On March 19, a group of students and faculty assembled on the West campus. It split in half and the group traveled from building to building, marking accessible restrooms and elevators found inside.
One group began mapping Fletcher Library. The group took volunteers through the building, pointing out features of an accessible bathroom: 32-inch wide doors and a clear path with accessible buttons on both inside and outside the large stall, grab bars around the toilet, mounted sinks, floor urinals, universal changing tables and easy access for a user under 48 inches tall.
The team also examined the elevators inside Fletcher, Kiva and Sands buildings. David Jaulus, a graduate student in justice studies who uses a wheelchair, tested the space in one elevator near the Kiva building, laughing at the sign that touted an occupancy limit of four people. His wheelchair took up all of the elevator's floor space.
The event was organized by Mapping Access, a group of students aiming to create a readable campus map identifying accessible features for the ASU community. Together, they've spent the past two semesters collecting raw data.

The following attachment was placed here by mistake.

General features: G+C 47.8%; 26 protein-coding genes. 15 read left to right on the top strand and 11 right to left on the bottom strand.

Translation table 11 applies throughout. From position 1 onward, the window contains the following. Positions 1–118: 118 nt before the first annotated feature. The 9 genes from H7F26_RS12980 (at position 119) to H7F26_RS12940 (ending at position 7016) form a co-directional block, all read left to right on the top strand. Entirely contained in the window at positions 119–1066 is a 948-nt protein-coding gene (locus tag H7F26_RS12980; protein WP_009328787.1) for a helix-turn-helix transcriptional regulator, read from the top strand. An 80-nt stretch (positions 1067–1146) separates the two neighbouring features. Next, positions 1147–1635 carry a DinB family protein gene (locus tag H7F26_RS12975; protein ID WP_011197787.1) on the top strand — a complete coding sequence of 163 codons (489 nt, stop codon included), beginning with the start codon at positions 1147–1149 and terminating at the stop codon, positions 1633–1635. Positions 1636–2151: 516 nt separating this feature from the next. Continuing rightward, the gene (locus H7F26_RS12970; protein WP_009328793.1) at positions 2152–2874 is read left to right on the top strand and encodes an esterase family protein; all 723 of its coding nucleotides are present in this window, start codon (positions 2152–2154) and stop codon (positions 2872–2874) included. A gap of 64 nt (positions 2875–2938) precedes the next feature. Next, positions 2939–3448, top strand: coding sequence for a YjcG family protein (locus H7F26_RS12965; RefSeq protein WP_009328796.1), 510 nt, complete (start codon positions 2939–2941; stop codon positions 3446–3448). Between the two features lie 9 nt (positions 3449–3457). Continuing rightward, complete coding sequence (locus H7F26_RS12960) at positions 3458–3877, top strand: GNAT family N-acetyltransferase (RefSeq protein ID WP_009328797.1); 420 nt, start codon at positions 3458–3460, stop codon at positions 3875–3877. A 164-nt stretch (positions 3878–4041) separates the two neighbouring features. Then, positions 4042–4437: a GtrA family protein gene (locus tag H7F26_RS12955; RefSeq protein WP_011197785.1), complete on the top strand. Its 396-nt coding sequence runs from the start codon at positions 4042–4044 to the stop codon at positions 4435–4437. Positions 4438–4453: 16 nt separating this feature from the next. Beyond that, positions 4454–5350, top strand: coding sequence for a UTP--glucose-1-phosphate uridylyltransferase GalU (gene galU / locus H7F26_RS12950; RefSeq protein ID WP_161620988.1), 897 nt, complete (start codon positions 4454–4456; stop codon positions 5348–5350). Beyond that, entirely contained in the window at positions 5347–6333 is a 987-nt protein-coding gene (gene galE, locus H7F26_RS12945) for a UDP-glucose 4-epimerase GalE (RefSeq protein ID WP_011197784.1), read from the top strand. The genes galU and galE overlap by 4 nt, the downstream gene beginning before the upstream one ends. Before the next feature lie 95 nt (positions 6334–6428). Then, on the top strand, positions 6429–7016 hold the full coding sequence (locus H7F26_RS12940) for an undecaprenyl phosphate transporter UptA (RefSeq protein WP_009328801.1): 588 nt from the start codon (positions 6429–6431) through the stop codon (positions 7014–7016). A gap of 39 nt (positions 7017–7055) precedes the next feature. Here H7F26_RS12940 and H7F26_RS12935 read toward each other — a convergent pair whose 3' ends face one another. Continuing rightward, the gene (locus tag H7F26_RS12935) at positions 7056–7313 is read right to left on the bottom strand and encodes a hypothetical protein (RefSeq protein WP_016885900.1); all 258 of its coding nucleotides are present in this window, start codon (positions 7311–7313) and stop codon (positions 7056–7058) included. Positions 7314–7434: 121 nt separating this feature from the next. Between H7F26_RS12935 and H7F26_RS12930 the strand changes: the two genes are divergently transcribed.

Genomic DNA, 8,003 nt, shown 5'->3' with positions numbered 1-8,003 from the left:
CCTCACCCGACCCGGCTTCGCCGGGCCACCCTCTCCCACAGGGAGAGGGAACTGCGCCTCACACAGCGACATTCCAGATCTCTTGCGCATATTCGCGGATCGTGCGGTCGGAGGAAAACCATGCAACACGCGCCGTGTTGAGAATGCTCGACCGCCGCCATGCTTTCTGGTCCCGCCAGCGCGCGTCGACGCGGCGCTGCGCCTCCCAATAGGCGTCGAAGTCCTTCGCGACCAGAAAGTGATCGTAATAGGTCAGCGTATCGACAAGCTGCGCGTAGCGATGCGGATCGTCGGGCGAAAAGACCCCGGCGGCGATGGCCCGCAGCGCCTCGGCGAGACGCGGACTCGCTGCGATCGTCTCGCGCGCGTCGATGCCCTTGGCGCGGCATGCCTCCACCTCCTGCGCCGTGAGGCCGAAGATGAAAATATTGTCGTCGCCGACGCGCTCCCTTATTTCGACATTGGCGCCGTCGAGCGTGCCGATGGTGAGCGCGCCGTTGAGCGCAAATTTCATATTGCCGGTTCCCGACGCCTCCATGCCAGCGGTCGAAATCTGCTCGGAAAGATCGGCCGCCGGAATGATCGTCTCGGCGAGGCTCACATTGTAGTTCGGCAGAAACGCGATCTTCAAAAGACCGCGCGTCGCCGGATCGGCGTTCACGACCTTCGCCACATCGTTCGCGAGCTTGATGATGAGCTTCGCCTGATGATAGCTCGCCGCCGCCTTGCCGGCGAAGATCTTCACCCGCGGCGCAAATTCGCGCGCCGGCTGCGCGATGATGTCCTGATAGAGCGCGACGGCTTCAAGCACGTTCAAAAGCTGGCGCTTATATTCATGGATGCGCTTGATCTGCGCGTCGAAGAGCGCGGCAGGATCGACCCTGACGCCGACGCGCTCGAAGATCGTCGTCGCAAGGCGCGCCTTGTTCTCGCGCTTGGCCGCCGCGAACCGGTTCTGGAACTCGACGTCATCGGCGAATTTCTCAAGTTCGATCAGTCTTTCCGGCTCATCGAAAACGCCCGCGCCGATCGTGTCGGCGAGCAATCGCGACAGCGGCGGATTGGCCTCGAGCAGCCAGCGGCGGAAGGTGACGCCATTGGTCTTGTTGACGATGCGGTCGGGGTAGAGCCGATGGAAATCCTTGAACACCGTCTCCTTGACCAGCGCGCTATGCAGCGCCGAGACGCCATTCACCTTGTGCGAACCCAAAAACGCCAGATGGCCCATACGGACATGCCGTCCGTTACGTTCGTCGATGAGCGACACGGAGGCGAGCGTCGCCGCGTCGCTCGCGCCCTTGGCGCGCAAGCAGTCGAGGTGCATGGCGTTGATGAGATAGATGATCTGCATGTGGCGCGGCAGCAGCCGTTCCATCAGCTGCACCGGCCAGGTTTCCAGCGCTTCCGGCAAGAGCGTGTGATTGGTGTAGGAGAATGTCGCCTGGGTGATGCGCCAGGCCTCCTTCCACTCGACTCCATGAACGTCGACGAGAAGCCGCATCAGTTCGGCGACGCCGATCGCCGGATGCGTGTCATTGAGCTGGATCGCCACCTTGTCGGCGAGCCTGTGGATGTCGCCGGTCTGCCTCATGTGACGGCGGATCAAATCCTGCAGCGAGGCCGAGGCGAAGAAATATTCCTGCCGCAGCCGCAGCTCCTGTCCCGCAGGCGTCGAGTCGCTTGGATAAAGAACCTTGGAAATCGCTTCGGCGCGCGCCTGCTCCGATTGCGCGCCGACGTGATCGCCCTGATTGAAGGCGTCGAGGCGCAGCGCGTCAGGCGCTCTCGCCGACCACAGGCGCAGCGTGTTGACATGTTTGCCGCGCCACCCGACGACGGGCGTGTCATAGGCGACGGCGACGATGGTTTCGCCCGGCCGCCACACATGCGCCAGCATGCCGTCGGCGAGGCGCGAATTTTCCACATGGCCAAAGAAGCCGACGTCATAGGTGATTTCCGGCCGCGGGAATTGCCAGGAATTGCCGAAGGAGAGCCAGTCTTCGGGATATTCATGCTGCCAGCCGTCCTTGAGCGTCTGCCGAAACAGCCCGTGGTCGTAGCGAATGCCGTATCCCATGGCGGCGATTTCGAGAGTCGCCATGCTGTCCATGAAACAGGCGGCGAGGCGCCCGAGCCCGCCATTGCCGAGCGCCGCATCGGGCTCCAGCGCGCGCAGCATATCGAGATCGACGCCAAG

"We really wanted to not only showcase that, yes, there is an issue with accessibility here at ASU and also disrupt it to do something very meaningful," said Christine Leavitt, a graduate student in women and gender studies.
At West, the team, along with volunteers, went out to collect building numbers, room numbers and accessibility details on two Google Forms. The data was used to create an accessibility layer on ASU maps, which viewers can use to find accessible routes on campus by clicking the layered icon on the left side of the website and checking the "accessibility" box.
Over the course of two hours, the volunteers had mapped the entirety of the campus — recording enough information to update the accessibility layer on the West campus map. The data was then ready for Karen Fisher, an ArcGIS developer at ASU, to put it on campus maps.
Already, the group has mapped the exterior entrances to buildings on all four campuses.
At the West campus, an unmarked water feature sits between Kiva and Sands buildings. The pool has no guardrails or warnings, so a wheelchair user, someone with limited vision or anyone who is distracted could easily fall in.
Unmarked hazards like the pool are not on the campus layer, but Mapping Access hopes to implement geofencing, a virtual geographic boundary system to audibly notify users of obstacles or features in their path.
"When a person who is blind is walking close to a building, you'd say, within 100 feet of the building, 'You're approaching the psychology building,'" Fisher said.
Fisher hopes to incorporate the geofencing feature into the accessibility map so users can navigate between the visual map and the audio wayfinding with the check of a box.